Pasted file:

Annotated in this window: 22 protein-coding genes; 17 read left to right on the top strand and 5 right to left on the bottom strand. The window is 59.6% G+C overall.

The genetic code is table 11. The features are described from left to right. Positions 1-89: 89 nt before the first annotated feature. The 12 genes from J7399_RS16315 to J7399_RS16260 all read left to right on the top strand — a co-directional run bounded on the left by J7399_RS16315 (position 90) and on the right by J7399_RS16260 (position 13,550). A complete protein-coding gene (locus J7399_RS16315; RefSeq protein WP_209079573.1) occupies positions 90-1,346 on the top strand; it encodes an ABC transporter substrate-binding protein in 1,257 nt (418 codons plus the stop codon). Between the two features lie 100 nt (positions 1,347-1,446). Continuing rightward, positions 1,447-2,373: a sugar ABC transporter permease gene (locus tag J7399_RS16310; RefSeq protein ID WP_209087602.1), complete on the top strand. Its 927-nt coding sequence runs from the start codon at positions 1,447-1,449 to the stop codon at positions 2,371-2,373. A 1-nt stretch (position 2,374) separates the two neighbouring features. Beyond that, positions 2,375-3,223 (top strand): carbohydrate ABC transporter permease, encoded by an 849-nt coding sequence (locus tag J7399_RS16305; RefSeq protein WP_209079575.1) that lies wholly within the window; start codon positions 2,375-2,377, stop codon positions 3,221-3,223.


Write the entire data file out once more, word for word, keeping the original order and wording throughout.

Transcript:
Annotated in this window: 22 protein-coding genes; 17 read left to right on the top strand and 5 right to left on the bottom strand. The window is 59.6% G+C overall.

The genetic code is table 11. The features are described from left to right. Positions 1-89: 89 nt before the first annotated feature. The 12 genes from J7399_RS16315 to J7399_RS16260 all read left to right on the top strand — a co-directional run bounded on the left by J7399_RS16315 (position 90) and on the right by J7399_RS16260 (position 13,550). A complete protein-coding gene (locus J7399_RS16315; RefSeq protein WP_209079573.1) occupies positions 90-1,346 on the top strand; it encodes an ABC transporter substrate-binding protein in 1,257 nt (418 codons plus the stop codon). Between the two features lie 100 nt (positions 1,347-1,446). Continuing rightward, positions 1,447-2,373: a sugar ABC transporter permease gene (locus tag J7399_RS16310; RefSeq protein ID WP_209087602.1), complete on the top strand. Its 927-nt coding sequence runs from the start codon at positions 1,447-1,449 to the stop codon at positions 2,371-2,373. A 1-nt stretch (position 2,374) separates the two neighbouring features. Beyond that, positions 2,375-3,223 (top strand): carbohydrate ABC transporter permease, encoded by an 849-nt coding sequence (locus tag J7399_RS16305; RefSeq protein WP_209079575.1) that lies wholly within the window; start codon positions 2,375-2,377, stop codon positions 3,221-3,223.